It's much easier to jump on the bandwagon when you are already in a band...
When New Wave entered my life in the late 1970's it felt a little like learning the Metric System. The songs/units of measure were shorter than what we were used to. It came from Europe and we were supposed to accept it while disregarding what was being listened to/used at the time. Eventually we allowed some of it to become part of our culture (2 liter bottles and eyeglass frames that were too big for your face). There are some things that will most likely never make the conversion. We will not eliminate miles for kilometers and we will never accept Foghat as a New
Foghat is Boogie Rock and guys with big mustaches. It's the music that runs through your head when you open a Mickey's Malt Liquor or when you see a Camaro. The songs are long enough to time with a sundial.
Popular music will cause bands to make wholesale changes to be or stay popular. In 1980, the most recent example was the Disco craze that saw numerous artists recording a "Disco" song no matter how removed from the scene they were. New Wave was a safer bet to conform to, yet still maintain some shred of credibility. The difference between the two is that there is no money in New Wave. Foghat should not be faulted for trying. They paid attention to the scene and made some changes in album design, the sound of the band, and they cut their hair. The band's lead singer Lonesome Dave Peverett, was a fan of New Wave, "It appealed to me, even though I felt Foghat was part of what New Wave was trying to replace. So I was kind of knocking myself in a way." The problem was that it still sounded like Foghat, but without the guitar hooks. The confusing "Tight Shoes" gave us the aptly titled "Stranger In My Home Town." Aptly titled because the London they knew had changed while they were out touring the football stadiums of the US. If you have ever made a meal at 3 am while you are drunk, you will experience deja vu upon hearing this song. The song is full of things that you would never normally put together, but there they are... so you might as well enjoy it.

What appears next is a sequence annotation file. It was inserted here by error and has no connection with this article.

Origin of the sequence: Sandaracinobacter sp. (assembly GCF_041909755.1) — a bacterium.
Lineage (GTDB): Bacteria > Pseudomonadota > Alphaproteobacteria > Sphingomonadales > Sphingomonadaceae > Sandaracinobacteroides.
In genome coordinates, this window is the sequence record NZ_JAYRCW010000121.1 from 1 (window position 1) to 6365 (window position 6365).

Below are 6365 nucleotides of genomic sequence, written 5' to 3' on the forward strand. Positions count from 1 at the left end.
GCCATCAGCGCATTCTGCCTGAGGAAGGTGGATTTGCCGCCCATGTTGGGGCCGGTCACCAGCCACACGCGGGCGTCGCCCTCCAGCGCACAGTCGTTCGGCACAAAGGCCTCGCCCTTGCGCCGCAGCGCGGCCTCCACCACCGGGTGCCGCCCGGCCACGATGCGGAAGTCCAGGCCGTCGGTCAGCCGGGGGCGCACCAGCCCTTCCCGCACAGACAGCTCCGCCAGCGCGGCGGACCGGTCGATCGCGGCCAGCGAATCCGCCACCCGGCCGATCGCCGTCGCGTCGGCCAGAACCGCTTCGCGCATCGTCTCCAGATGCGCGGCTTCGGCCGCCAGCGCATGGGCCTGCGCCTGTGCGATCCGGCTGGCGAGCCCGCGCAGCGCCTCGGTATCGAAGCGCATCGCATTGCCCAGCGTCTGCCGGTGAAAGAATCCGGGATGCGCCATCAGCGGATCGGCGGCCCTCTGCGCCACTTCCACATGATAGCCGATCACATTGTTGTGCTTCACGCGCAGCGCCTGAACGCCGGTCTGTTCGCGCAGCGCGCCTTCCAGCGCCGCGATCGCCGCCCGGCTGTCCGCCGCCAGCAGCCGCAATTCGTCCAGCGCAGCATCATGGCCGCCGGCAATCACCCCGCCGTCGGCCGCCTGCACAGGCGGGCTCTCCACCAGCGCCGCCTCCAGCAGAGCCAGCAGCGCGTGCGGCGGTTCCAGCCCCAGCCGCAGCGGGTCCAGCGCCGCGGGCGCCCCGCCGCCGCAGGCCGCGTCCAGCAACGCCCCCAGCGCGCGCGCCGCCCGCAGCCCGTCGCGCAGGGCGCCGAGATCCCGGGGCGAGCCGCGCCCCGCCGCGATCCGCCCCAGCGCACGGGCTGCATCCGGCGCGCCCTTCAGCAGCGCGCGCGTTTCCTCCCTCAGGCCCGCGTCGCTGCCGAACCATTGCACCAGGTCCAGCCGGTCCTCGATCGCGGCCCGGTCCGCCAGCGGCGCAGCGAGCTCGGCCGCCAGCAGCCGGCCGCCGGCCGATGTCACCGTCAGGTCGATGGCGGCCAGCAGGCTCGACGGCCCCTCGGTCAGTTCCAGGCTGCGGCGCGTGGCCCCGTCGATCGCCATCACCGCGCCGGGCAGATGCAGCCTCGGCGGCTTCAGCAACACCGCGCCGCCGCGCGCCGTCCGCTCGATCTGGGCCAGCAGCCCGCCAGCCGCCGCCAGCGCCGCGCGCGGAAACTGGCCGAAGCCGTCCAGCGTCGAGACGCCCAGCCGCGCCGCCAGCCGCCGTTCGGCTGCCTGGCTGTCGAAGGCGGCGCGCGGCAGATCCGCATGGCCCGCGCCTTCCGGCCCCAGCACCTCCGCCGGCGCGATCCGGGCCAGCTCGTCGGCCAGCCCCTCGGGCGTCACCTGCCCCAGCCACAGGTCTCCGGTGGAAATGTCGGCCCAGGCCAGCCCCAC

Listen to "Stranger In My Hometown"
The louder your argument, the less prepared you are to have someone agree with you. In order to be right and sustain the feeling of superiority, someone m
ust be wrong. When the enemy changes sides by agreeing with you it confuses you to the point that you label the person a sellout for doing what you wanted them to do. Punk and New Wave music made some high volume points on the bloated state of '70's stadium rock, however, no one expected bands like Nazareth to buy into it. The band's sonic makeover was one part "you were right honey" husband-like reaction so he can return to watching a ball game and another part "we need to get back on the fucking radio." They got back on the radio with the album "Malice In Wonderland." What kept it from sounding like
a cheap knock-off was the band mixing the current music scene with a few bottles of whiskey, making it a little more mature and worldly--like a bouncer at a New Wave bar.
While most of the record goes the angular and upbeat route, "Fast Cars" follows bands such as New Order and Wire down a dark alley. The results are a moody, sparse, and atmospheric departure from a band that thrives on big stadium anthems. The song, as good as it is on its own, is guilty by association. Getting AOR airplay on the heels of the rock radio hit "Holiday", people found it difficult to associate this song with this band. Much like a dog that speaks french, the uniqueness catches your attention until the novelty wanes and you just want the dog to bark again. Even though the album (according to the band themselves) "went nowhere with a bullet" in the UK, it reached #41 in the US and tempered the band's sound for future records.
Listen to "Fast Cars"
Foghat is sold out! You're welcome...